Pocahontas Commissioners Give $25,000 to the PSD’s Headworks Project

At their October 17th meeting, the Pocahontas County Commissioners heard from Mark Smith of the County Public Service District (PSD,) who asked them to give the PSD $25,000 for their Headworks Project at their sewerage treatment plant near Snowshoe. The commission had already allocated that money to the PSD to use at their Tannery Lift Station Project, but it was not needed there. At an earlier commission meeting, Mark Smith had explained that when that sewerage treatment plant was originally built, incorrect filters were installed in it which resulted in a massive reduction of the volume of sewerage the plant can treat, compared to it’s designed volume. The PSD and the original builders of the plant have been tied up in court over this for years, with no end in sight, and Smith said the plant’s present capacity is not nearly enough to meet their needs, so they need to replace the filters quickly, and cannot wait years for the legal action to be settled.

Smith explained that the job of replacing the filters is not a simple one as they had been built into the basic construction of the plant. The PSD has budgeted 3 million dollars for the construction necessary to install the correct filters, but their requested bids came in at about 3.6 million dollars, so the PSD needs to come up with the difference. They did come up with $165,000 of the money but are still short by $410,000. He had asked to commissioners to allow them to use the unspent $25,000 from the PSD’s Tannery Lift Project and for any other contribution the commission could make, however the commissioners only approved the $25,000.

Smith also provided an update on the success of the PSD’s new waste compactor, which has reduced the raw sewerage to being basically composted soil with a reduced volume. Prior to using this compactor, where they were transporting 80 to 90 loads of sewerage to Clarksburg, it has now been reduced to being a few loads of compost that are sent to the Lewisburg Solid Waste Landfill.

Also, during this meeting, the commissioners authorized Region 4 to draw down $12,788,54 from the county’s ARC Broadband Project’s Grant funds, which will be used to pay for invoices for legal, engineering and administrative expenses.

They also granted David Cain, a resident of East Cass, permission to plant 3 medium sized pear trees on a county-owned lot adjoining Cain’s property.  These trees will continue a line of pear trees Cain is planting on his own property along a ditch.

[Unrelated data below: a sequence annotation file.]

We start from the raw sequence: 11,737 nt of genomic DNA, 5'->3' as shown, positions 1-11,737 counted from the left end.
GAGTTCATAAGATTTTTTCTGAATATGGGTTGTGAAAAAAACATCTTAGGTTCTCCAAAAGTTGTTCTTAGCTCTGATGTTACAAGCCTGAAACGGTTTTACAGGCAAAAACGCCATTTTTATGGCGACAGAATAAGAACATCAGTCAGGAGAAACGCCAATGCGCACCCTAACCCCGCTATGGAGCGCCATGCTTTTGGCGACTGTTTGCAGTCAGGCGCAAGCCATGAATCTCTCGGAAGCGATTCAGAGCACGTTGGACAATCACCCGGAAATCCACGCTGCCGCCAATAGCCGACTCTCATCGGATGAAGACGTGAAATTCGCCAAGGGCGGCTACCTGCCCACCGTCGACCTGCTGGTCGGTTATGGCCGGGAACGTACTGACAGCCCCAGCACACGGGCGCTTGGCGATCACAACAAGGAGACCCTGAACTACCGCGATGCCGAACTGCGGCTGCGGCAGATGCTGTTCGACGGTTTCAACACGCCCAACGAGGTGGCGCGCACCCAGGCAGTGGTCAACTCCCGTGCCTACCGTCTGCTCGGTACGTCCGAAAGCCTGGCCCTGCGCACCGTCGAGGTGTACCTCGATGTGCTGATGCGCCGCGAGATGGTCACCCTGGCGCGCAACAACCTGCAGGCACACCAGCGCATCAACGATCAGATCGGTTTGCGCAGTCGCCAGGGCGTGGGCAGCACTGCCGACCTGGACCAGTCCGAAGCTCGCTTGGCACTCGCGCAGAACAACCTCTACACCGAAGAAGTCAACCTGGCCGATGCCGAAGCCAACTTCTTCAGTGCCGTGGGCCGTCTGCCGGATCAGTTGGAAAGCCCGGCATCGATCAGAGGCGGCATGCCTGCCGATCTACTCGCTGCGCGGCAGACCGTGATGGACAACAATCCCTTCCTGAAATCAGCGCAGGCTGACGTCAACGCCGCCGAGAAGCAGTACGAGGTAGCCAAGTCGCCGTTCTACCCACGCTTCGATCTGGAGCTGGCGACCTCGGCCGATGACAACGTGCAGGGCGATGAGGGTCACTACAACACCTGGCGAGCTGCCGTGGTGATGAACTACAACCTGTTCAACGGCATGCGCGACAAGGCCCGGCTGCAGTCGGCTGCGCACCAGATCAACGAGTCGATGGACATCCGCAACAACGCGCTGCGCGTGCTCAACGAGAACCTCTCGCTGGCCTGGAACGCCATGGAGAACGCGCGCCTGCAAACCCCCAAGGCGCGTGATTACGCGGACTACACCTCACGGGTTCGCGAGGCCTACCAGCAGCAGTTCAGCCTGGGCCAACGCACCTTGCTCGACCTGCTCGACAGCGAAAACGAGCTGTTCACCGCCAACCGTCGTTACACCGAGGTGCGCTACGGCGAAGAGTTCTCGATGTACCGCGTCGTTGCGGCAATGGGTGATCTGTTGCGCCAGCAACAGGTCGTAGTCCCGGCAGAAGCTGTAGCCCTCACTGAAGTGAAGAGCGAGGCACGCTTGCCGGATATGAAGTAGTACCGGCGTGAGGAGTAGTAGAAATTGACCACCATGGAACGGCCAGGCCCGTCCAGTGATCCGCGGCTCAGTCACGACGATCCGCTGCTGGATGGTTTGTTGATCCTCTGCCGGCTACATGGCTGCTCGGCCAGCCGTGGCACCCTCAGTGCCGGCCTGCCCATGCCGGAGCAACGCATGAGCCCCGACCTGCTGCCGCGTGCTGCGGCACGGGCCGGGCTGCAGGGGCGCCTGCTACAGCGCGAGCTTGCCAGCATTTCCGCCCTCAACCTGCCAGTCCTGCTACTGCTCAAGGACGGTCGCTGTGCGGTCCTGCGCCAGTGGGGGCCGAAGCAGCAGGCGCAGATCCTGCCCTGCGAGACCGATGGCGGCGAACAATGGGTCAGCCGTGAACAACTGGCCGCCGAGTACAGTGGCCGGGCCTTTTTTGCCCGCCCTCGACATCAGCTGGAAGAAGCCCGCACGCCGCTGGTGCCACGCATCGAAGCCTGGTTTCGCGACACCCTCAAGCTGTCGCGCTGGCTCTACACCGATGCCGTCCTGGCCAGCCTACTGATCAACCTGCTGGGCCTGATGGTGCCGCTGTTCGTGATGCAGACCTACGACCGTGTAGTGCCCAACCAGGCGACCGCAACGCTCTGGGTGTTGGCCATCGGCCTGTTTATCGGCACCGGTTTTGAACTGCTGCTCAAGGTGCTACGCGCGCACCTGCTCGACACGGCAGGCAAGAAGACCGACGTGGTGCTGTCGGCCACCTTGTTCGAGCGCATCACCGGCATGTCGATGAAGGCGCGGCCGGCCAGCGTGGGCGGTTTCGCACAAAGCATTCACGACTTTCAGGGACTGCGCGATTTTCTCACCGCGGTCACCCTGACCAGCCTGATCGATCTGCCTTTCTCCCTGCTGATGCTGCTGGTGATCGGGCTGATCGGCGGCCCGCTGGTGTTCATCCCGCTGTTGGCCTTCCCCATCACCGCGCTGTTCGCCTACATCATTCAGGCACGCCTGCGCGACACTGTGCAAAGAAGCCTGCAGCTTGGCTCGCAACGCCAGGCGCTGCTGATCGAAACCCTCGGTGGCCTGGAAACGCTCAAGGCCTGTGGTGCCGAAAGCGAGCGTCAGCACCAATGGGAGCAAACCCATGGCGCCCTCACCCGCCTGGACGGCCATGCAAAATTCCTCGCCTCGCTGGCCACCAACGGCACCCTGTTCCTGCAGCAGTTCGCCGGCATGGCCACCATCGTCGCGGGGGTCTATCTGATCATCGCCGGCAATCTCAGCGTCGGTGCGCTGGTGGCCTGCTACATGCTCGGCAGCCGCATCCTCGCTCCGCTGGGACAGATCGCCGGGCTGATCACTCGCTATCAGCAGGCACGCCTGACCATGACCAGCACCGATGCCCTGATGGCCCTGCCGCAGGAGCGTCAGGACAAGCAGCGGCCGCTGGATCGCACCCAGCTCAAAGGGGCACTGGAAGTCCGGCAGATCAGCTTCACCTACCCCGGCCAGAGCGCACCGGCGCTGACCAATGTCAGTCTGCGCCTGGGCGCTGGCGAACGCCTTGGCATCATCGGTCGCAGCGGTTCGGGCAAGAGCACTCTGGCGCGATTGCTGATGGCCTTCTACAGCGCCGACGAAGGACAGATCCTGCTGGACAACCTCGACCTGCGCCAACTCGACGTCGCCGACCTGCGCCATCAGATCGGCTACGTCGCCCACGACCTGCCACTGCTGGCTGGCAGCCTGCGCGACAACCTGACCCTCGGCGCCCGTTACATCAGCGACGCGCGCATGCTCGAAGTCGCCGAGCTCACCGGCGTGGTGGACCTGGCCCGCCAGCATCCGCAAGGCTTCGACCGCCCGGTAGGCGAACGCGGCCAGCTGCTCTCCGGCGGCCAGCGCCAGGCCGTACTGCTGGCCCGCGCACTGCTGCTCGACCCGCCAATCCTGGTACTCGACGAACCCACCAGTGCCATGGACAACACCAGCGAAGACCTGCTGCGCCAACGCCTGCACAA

1. The commissioners authorized publication of the September Delinquent List.
  2. They approved John Norman’s request for them to provide a letter of support for First Energy’s Investment Infrastructure Jobs Grant Application.
  3. The commissioners approved hiring Brenda Jackson as a part-time driver for the Pocahontas County Ambulance authority at a pay rate of $13.00 per hour.
  4. Marlinton Mayor Sam Felton asked the commissioners for the status of the demolition project for the Old School Board Office in Marlinton. Commissioner Jamie Walker assured Felton that the grant money for the demolition has been approved and the demolition should occur in early 2024.
  5. Commissioner John Rebinski announced that the signs have been erected dedicating a portion of Frost Road from Dunmore to Minnehaha Springs to Roland P. Sharp, Sr. Dr. Sharp died in 2013, at the age of 105. He was born in Frost in 1907 and practiced medicine for 75 years, 40 of which were in his rural practice in Pocahontas County. Dr. Sharp was also the founding president of the West Virginia School of Osteopathic Medicine.
  6. They said one of the last remaining tasks needed to complete the East Fork Tannery Sewer Project is to formerly sign over access for Mr. White to use the county’s railroad right-of-way in exchange for White allowing the PSD to use a right-of-way he owns which the PSD needs for their tannery sewer hookup. The commissioners had already approved this exchange at an earlier meeting, but haven’t formerly completed it, but said they will do so quickly.


Story By

Tim Walker

Tim is the WVMR News Reporter. Tim is a native of Maryland who started coming to Pocahontas County in the 1970’s as a caver. He bought land on Droop Mountain off Jacox Road in 1976 and built a small house there in the early 80’s. While still working in Maryland, Tim spent much time at his place which is located on the Friars Hole Cave Preserve. Retiring in 2011 as a Lieutenant with the Anne Arundel County Police Department in Maryland, Tim finally took the plunge and moved from Maryland to his real home on Droop Mountain. He began working as the Pocahontas County Reporter for Allegheny Mountain Radio in January of 2015.

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